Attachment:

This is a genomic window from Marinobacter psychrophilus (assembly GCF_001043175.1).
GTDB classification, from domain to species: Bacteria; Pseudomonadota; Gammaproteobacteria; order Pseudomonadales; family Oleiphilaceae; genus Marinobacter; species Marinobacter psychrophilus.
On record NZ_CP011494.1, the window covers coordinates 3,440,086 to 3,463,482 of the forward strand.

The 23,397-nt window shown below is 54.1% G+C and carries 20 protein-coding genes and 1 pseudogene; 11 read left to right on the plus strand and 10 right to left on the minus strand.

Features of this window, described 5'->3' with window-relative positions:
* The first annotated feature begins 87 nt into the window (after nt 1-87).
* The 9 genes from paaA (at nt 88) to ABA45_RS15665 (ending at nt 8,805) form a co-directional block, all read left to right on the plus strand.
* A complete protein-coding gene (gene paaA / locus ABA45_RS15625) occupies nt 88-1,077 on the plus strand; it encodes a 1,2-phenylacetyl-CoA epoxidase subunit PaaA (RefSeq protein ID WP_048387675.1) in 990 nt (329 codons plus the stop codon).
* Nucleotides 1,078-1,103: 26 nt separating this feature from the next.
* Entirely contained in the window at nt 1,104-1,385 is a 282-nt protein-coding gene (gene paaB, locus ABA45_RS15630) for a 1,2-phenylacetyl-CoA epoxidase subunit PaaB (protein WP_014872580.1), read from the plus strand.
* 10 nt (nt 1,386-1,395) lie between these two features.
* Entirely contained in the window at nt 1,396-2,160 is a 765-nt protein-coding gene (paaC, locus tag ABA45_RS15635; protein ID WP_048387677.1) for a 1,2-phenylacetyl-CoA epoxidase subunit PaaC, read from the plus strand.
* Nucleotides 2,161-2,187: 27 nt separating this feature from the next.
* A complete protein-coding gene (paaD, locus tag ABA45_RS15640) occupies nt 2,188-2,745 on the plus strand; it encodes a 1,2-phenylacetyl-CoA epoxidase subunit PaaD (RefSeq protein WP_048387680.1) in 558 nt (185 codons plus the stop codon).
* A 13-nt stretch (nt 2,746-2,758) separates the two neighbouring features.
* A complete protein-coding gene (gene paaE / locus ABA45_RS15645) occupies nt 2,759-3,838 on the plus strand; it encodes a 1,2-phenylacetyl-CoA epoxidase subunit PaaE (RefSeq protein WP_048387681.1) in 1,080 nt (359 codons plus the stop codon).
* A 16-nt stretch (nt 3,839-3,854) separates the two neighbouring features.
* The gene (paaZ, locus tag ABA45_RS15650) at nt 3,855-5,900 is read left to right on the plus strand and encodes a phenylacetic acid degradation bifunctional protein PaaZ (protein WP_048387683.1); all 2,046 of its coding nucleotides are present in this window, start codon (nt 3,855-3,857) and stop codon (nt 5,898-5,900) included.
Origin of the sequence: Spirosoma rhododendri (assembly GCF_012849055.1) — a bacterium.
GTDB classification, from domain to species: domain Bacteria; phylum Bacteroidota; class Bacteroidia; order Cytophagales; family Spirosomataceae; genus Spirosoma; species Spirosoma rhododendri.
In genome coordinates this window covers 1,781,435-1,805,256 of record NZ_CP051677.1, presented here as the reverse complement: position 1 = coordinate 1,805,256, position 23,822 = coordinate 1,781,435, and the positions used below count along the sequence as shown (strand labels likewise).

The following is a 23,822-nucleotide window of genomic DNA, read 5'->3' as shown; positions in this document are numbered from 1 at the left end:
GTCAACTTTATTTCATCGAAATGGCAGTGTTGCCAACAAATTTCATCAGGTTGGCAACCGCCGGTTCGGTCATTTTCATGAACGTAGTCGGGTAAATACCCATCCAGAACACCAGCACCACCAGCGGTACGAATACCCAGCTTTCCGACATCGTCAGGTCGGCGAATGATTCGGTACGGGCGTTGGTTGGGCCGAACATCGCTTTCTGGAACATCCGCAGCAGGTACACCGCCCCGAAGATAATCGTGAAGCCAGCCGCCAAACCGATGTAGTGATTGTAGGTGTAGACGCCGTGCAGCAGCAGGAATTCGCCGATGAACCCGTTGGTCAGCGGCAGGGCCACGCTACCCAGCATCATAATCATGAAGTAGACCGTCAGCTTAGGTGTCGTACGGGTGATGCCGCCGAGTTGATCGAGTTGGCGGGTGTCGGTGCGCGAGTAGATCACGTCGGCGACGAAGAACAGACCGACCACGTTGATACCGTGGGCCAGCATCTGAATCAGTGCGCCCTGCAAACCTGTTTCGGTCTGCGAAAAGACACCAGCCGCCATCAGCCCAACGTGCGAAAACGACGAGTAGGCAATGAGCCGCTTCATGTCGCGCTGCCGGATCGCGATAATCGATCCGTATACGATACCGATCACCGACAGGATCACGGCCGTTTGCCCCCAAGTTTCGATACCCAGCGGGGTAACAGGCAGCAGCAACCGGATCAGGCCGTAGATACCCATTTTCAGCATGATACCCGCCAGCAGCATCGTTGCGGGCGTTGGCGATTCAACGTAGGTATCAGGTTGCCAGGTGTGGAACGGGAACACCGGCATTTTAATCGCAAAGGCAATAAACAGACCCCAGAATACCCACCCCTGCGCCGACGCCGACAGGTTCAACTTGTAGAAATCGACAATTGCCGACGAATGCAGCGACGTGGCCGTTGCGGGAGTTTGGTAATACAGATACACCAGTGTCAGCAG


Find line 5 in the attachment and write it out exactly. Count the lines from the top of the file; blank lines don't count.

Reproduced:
Features of this window, described 5'->3' with window-relative positions: